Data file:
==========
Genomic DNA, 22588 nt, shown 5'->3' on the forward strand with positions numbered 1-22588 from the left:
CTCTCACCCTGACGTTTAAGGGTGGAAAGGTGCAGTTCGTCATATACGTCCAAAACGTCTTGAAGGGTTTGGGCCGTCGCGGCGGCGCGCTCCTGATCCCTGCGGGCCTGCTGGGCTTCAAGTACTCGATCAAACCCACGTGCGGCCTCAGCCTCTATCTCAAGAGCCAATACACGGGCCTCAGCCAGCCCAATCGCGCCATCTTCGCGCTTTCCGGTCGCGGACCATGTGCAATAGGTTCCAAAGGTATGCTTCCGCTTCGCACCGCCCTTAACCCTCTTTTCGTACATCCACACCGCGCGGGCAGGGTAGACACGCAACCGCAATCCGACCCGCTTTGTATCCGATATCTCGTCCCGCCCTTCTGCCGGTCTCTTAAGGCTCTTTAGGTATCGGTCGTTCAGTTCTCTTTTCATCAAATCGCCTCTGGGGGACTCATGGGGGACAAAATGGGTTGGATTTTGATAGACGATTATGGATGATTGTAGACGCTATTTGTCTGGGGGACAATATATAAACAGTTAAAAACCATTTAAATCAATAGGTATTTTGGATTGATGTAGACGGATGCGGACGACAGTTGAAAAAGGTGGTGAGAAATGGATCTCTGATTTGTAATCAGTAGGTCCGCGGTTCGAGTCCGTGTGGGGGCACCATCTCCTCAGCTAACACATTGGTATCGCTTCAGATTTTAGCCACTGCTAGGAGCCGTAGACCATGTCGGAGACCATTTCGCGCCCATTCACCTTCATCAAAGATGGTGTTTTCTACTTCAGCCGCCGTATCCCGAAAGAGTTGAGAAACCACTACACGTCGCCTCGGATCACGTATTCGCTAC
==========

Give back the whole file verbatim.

Genomic DNA, 22588 nt, shown 5'->3' on the forward strand with positions numbered 1-22588 from the left:
CTCTCACCCTGACGTTTAAGGGTGGAAAGGTGCAGTTCGTCATATACGTCCAAAACGTCTTGAAGGGTTTGGGCCGTCGCGGCGGCGCGCTCCTGATCCCTGCGGGCCTGCTGGGCTTCAAGTACTCGATCAAACCCACGTGCGGCCTCAGCCTCTATCTCAAGAGCCAATACACGGGCCTCAGCCAGCCCAATCGCGCCATCTTCGCGCTTTCCGGTCGCGGACCATGTGCAATAGGTTCCAAAGGTATGCTTCCGCTTCGCACCGCCCTTAACCCTCTTTTCGTACATCCACACCGCGCGGGCAGGGTAGACACGCAACCGCAATCCGACCCGCTTTGTATCCGATATCTCGTCCCGCCCTTCTGCCGGTCTCTTAAGGCTCTTTAGGTATCGGTCGTTCAGTTCTCTTTTCATCAAATCGCCTCTGGGGGACTCATGGGGGACAAAATGGGTTGGATTTTGATAGACGATTATGGATGATTGTAGACGCTATTTGTCTGGGGGACAATATATAAACAGTTAAAAACCATTTAAATCAATAGGTATTTTGGATTGATGTAGACGGATGCGGACGACAGTTGAAAAAGGTGGTGAGAAATGGATCTCTGATTTGTAATCAGTAGGTCCGCGGTTCGAGTCCGTGTGGGGGCACCATCTCCTCAGCTAACACATTGGTATCGCTTCAGATTTTAGCCACTGCTAGGAGCCGTAGACCATGTCGGAGACCATTTCGCGCCCATTCACCTTCATCAAAGATGGTGTTTTCTACTTCAGCCGCCGTATCCCGAAAGAGTTGAGAAACCACTACACGTCGCCTCGGATCACGTATTCGCTAC